They are best known as the people who lived “in a land flowing with milk and honey” until they were vanquished by the ancient Israelites and disappeared from history. But a scientific report published today reveals that the genetic heritage of the Canaanites survives in many modern-day Jews and Arabs.
The study in Cell also shows that migrants from the distant Caucasus Mountains combined with the indigenous population to forge the unique Canaanite culture that dominated the area between Egypt and Mesopotamia during the Bronze Age, lasting from approximately 3500 B.C. until 1200 B.C.
The team extracted ancient DNA from the bones of 73 individuals buried over the course of 1,500 years at five Canaanite sites scattered across Israel and Jordan. They also factored in data from an additional 20 individuals from four sites previously reported.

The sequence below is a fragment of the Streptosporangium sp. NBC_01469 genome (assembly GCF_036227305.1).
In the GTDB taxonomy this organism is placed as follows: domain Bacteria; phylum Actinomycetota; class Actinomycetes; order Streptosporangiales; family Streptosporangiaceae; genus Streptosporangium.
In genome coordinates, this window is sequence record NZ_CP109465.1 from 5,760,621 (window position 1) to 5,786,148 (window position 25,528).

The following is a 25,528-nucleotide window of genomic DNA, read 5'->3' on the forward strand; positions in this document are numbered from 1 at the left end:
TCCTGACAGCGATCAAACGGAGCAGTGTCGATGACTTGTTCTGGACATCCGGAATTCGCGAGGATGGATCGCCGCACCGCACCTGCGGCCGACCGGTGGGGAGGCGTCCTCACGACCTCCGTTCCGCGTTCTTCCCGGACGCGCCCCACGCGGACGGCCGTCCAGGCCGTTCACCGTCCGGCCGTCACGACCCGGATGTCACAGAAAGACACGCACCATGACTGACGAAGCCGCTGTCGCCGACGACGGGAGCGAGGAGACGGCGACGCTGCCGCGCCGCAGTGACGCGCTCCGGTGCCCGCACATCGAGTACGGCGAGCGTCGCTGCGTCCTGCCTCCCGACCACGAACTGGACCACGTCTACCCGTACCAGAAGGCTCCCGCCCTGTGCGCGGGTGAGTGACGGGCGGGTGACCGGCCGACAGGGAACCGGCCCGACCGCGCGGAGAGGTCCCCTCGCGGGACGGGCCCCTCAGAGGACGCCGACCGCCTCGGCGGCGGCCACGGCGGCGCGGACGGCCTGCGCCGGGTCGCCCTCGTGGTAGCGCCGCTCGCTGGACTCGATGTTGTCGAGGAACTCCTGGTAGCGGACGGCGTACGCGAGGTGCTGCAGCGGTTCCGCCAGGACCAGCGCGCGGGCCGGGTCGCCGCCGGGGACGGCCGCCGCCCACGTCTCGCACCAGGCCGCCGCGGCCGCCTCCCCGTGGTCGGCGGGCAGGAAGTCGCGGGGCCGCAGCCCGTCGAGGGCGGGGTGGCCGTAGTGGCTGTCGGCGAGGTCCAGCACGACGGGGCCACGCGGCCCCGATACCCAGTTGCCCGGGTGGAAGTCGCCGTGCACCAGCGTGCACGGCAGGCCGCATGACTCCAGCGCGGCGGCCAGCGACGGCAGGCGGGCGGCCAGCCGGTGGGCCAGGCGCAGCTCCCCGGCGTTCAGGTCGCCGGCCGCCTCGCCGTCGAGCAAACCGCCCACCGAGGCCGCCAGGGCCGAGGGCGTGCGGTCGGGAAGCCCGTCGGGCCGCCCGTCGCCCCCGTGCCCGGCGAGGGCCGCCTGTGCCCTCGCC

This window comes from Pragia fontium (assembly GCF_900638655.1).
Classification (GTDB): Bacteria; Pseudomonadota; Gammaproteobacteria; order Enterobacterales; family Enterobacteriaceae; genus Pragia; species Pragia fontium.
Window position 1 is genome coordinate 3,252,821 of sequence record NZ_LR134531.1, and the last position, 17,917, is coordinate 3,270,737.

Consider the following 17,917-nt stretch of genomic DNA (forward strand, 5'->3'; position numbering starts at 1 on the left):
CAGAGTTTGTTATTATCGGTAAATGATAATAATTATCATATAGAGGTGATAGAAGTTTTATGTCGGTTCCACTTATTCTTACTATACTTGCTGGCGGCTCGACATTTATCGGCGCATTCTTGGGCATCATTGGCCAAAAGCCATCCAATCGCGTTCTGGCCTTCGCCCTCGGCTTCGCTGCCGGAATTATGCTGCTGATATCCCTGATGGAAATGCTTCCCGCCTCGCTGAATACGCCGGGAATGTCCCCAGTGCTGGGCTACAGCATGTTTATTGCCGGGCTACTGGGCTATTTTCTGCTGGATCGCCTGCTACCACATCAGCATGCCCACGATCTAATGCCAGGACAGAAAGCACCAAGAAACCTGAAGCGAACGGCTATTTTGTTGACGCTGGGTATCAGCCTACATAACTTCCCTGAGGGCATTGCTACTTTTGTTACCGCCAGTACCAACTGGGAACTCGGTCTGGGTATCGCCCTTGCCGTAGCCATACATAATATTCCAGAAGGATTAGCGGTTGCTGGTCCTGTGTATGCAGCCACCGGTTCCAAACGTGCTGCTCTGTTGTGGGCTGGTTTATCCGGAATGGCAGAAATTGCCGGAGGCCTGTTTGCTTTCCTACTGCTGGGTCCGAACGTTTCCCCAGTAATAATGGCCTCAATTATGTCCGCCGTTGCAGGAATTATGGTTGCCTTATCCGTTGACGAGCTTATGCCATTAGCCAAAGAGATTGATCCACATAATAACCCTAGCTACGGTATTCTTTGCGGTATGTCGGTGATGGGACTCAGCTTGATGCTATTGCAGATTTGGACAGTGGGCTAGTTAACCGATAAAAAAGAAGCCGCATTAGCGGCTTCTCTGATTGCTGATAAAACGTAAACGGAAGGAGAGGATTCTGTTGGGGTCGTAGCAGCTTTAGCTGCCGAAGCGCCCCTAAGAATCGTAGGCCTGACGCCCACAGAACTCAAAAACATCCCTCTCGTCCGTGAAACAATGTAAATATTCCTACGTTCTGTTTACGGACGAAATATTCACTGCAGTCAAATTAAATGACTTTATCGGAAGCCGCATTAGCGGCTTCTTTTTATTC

“Individuals from all sites are highly genetically similar,” says co-author and molecular evolutionist Liran Carmel of Jerusalem’s Hebrew University. So while the Canaanites lived in far-flung city states, and never coalesced into an empire, they shared genes as well as a common culture.
The researchers also compared the ancient DNA with that of modern populations and found that most Arab and Jewish groups in the region owe more than half of their DNA to Canaanites and other peoples who inhabited the ancient Near East—an area encompassing much of the modern Levant, Caucasus, and Iran.
The study—a collaborative effort between Carmel’s lab, the ancient DNA lab at Harvard University headed by geneticist David Reich, and...